harold h. crane


(Harold) Hart, 1899–1932, U.S. poet.
Stephen, 1871–1900, U.S. novelist, poet, and short-story writer.
Dictionary.com Unabridged
Based on the Random House Dictionary, © Random House, Inc. 2014.
Cite This Source Link To harold h. crane
World English Dictionary
crane (kreɪn)
1.  demoiselle See also whooping crane any large long-necked long-legged wading bird of the family Gruidae, inhabiting marshes and plains in most parts of the world except South America, New Zealand, and Indonesia: order Gruiformes
2.  (not in ornithological use) any similar bird, such as a heron
3.  See also gantry a device for lifting and moving heavy objects, typically consisting of a moving boom, beam, or gantry from which lifting gear is suspended
4.  films a large trolley carrying a boom, on the end of which is mounted a camera
5.  (tr) to lift or move (an object) by or as if by a crane
6.  to stretch out (esp the neck), as to see over other people's heads
7.  (intr) (of a horse) to pull up short before a jump
[Old English cran; related to Middle High German krane, Latin grūs, Greek géranos]

Crane (kreɪn)
1.  (Harold) Hart. 1899--1932, US poet; author of The Bridge (1930)
2.  Stephen. 1871--1900, US novelist and short-story writer, noted particularly for his novel The Red Badge of Courage (1895)
3.  Walter. 1845--1915, British painter, illustrator of children's books, and designer of textiles and wallpaper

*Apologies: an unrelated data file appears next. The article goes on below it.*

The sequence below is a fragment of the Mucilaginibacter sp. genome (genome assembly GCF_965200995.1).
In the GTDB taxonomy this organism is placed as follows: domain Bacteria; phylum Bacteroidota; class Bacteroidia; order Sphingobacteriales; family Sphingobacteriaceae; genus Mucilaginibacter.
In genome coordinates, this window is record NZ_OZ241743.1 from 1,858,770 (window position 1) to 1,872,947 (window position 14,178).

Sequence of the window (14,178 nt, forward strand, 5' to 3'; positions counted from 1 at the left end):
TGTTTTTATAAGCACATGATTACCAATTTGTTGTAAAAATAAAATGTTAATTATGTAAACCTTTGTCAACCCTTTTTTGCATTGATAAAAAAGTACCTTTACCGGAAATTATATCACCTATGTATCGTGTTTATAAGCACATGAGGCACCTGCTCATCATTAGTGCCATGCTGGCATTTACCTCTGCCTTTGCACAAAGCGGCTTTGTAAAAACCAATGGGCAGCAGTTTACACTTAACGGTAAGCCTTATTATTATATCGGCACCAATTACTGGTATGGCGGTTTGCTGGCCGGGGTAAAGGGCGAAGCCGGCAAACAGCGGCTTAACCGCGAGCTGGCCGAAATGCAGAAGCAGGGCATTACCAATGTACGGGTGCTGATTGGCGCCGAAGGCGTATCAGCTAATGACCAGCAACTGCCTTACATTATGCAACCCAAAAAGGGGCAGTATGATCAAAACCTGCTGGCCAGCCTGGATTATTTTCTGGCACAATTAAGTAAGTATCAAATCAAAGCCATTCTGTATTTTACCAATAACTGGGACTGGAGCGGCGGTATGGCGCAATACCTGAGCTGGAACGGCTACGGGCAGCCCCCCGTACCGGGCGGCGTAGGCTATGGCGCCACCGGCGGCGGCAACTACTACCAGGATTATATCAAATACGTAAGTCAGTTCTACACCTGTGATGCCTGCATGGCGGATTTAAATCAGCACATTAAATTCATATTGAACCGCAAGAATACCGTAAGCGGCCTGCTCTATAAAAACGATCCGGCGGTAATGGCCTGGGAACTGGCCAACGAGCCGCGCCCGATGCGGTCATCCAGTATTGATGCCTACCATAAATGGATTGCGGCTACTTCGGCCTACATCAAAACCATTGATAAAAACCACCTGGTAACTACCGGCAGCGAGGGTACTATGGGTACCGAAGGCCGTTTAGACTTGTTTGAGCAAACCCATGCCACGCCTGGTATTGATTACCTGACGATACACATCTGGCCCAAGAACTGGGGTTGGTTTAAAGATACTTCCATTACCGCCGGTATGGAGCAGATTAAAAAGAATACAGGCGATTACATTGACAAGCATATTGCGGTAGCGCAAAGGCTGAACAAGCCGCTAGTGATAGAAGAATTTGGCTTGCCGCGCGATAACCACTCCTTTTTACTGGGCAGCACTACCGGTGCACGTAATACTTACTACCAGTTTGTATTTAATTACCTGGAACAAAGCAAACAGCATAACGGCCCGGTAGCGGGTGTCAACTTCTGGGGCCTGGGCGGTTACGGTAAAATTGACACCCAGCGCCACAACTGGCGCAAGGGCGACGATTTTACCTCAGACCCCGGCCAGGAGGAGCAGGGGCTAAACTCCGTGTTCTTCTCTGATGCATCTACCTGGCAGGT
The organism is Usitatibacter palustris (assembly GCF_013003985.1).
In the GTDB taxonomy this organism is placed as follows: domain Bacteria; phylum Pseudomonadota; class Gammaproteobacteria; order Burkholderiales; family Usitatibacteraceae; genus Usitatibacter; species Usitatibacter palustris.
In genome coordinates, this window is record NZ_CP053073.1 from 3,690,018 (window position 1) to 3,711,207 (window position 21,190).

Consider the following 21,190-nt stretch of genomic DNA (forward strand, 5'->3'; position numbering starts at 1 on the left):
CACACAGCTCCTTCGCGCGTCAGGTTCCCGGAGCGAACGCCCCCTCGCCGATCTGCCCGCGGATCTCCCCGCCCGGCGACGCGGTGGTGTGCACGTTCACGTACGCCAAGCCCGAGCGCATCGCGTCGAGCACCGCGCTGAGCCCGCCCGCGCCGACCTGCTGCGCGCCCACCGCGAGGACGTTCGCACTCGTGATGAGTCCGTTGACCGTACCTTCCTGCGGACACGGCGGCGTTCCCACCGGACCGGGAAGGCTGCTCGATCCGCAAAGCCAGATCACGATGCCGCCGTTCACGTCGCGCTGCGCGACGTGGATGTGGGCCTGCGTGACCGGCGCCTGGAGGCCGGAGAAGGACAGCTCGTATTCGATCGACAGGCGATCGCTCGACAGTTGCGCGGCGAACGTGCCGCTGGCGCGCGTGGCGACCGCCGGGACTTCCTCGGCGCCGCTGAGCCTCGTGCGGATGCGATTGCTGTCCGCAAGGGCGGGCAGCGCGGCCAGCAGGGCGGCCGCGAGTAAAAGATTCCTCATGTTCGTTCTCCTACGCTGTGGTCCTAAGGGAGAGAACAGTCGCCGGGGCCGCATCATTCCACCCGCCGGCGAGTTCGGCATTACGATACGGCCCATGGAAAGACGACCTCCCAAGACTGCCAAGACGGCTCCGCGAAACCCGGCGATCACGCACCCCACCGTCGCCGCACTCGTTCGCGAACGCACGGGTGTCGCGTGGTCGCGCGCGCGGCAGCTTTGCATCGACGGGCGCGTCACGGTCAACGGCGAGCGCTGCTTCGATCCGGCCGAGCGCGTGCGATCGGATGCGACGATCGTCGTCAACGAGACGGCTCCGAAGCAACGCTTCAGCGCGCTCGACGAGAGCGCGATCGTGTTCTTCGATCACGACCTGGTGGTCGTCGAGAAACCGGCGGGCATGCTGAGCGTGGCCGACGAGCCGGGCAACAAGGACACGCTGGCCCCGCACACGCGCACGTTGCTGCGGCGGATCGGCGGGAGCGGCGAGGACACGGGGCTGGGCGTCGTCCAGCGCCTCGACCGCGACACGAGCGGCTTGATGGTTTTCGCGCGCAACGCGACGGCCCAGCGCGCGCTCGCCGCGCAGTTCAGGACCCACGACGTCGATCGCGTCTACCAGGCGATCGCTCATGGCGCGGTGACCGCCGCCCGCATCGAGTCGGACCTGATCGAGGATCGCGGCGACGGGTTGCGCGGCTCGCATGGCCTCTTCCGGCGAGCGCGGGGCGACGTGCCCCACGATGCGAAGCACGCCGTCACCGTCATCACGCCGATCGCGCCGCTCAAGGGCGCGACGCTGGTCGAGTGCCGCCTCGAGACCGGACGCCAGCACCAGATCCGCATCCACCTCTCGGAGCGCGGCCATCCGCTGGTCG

Collins English Dictionary - Complete & Unabridged 10th Edition
2009 © William Collins Sons & Co. Ltd. 1979, 1986 © HarperCollins
Publishers 1998, 2000, 2003, 2005, 2006, 2007, 2009
Cite This Source
Word Origin & History

O.E. cran "large wading bird," from PIE *ger- (cf. Gk. geranos, Welsh garan, Lith. garnys "heron, stork"), perhaps echoic of its cry. Metaphoric use for "machine with a long arm" is first attested 1299. Verb meaning "to stretch (the neck)" is from 1799.
Online Etymology Dictionary, © 2010 Douglas Harper
Cite This Source
Bible Dictionary

Crane definition

(Isa. 38:14; Jer. 8:7). In both of these passages the Authorized Version has reversed the Hebrew order of the words. "Crane or swallow" should be "swallow or crane," as in the Revised Version. The rendering is there correct. The Hebrew for crane is _'agur_, the Grus cincerea, a bird well known in Palestine. It is migratory, and is distinguished by its loud voice, its cry being hoarse and melancholy.

Easton's 1897 Bible Dictionary
Cite This Source
Copyright © 2014 Dictionary.com, LLC. All rights reserved.
  • Please Login or Sign Up to use the Recent Searches feature